Durvalumab Hopes to be Treatment Option for Malignant Pleural Mesothelioma

According to a recent article from OncologyLive, investigators are looking at durvalumab to aid in the treatment of adults with malignant pleural mesothelioma in the Phase 3 DREAM3R Trial.

Malignant Pleural Mesothelioma

Malignant pleural mesothelioma (MPM) is the most common form of mesothelioma, forming in the pleura in the lungs. It accounts for about 75% of all cases.


Many people do not notice any symptoms until later in disease development. When they do appear they include:

  • Shortness of breath
  • Chest pain
  • Painful breathing
  • Difficulty swallowing
  • Coughing up blood
  • Night sweats
  • Fever
  • Pain in the lower back and/or ribs
  • Lumps under the skin on the chest
  • Fatigue
  • Weight loss
  • Swelling in the arms and/or face

Phase 3 DREAM3R Trial

In this trial, investigators are hoping to boost systemic therapy options for patients who are diagnosed with malignant pleural mesothelioma. The study looks at durvalumab to see if it is safe and effective as a treatment option. It is evaluated as a treatment in combination with the standard chemotherapy regimen of cisplatin and pemetrexed (CP).

This study is open-label, meaning both the health providers and patients are aware of the drug or treatment that is being given. It is a randomized study that will enroll around 480 patients who have never undergone treatment for their malignant pleural mesothelioma.  Since the study is randomized, patients will either receive durvalumab with the standard treatment of CP or they will have standard chemotherapy only.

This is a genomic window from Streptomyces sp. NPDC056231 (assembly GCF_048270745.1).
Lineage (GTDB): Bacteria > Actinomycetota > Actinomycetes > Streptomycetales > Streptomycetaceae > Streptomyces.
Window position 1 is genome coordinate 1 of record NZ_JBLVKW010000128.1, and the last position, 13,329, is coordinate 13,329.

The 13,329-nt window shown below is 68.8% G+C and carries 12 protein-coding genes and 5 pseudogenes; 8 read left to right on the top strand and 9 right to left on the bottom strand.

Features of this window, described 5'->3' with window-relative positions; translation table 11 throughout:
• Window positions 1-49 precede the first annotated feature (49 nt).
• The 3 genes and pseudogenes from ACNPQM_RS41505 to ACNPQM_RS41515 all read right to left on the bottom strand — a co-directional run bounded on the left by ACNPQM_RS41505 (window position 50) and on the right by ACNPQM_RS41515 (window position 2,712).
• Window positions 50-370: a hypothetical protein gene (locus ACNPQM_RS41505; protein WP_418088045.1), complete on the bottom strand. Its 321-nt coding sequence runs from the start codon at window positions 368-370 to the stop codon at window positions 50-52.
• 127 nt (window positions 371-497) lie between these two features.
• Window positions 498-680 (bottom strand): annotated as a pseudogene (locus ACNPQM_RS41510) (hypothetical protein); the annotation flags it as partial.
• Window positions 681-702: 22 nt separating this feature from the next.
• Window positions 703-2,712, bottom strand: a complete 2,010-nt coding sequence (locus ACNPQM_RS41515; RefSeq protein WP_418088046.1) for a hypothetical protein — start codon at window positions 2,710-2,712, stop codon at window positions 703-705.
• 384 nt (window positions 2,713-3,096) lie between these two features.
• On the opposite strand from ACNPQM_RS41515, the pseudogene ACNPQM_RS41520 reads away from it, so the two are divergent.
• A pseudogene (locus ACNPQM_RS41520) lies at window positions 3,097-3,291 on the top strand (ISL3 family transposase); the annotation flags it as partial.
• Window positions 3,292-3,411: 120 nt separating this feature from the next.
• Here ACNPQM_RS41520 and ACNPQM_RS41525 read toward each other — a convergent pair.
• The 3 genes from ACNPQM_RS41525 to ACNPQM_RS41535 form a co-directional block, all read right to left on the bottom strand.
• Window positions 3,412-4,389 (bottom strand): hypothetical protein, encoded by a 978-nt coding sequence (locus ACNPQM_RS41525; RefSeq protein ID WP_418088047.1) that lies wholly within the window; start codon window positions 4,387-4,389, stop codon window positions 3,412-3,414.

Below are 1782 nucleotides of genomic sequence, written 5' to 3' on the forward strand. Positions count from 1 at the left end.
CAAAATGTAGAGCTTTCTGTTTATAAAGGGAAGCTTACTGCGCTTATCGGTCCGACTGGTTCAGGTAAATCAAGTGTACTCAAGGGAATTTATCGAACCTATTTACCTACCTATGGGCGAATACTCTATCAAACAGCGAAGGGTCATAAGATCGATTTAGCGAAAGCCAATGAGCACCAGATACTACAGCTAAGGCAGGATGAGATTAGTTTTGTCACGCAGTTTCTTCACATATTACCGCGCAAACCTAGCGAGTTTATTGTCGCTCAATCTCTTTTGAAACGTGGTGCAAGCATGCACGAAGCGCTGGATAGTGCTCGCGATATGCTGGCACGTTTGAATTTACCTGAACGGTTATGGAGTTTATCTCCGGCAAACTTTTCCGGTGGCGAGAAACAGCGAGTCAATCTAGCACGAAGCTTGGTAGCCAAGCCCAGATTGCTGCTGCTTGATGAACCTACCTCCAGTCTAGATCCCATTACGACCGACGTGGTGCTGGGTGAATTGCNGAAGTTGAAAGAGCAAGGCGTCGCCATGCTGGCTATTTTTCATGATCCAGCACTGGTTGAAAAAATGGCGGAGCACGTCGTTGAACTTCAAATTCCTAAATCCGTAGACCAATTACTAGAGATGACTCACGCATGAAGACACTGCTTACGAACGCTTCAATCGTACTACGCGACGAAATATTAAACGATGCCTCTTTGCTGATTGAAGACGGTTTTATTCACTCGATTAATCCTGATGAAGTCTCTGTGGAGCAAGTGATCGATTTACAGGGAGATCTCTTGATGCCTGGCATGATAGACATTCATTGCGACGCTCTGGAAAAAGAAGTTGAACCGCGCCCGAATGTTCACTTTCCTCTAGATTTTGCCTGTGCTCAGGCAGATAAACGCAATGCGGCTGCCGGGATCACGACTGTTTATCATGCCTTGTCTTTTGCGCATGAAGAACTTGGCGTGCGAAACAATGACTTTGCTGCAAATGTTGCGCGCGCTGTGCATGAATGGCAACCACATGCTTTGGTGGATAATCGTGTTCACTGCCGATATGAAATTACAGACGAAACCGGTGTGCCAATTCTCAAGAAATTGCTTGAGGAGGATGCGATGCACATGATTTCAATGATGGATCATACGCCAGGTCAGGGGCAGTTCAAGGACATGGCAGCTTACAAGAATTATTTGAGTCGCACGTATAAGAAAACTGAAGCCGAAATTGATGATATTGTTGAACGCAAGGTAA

Those in the durvalumab group will receive 1500 mg doses every 3 weeks, with the addition of 75 mg/m2 of standard cisplatin and 500 mg/m2 of pemetrexed every 3 weeks. They will be given in 4 to 6 cycles, followed by 1500 mg of durvalumab given every 4 weeks. The control group will receive only their standard chemotherapy at the same dose as the other group for 4 to 6 cycles.

Patients will receive treatment until they experience disease progression, reach an unacceptable level of toxicity, or the patients decides to withdraw. Assessments will be done to determine quality-of-life and tumor progressions frequently.

The trial’s primary end-point is at the overall survival of the patient. The other end-points are progression-free survival, objective tumor response, and safety. The trial is estimated to be completed in December of 2025.

If this trial and future research yield positive results, we could be looking at a new option for first-line treatment. Hopefully, this research demonstrates that there’s a survival benefit to adding immunotherapy to chemotherapy.

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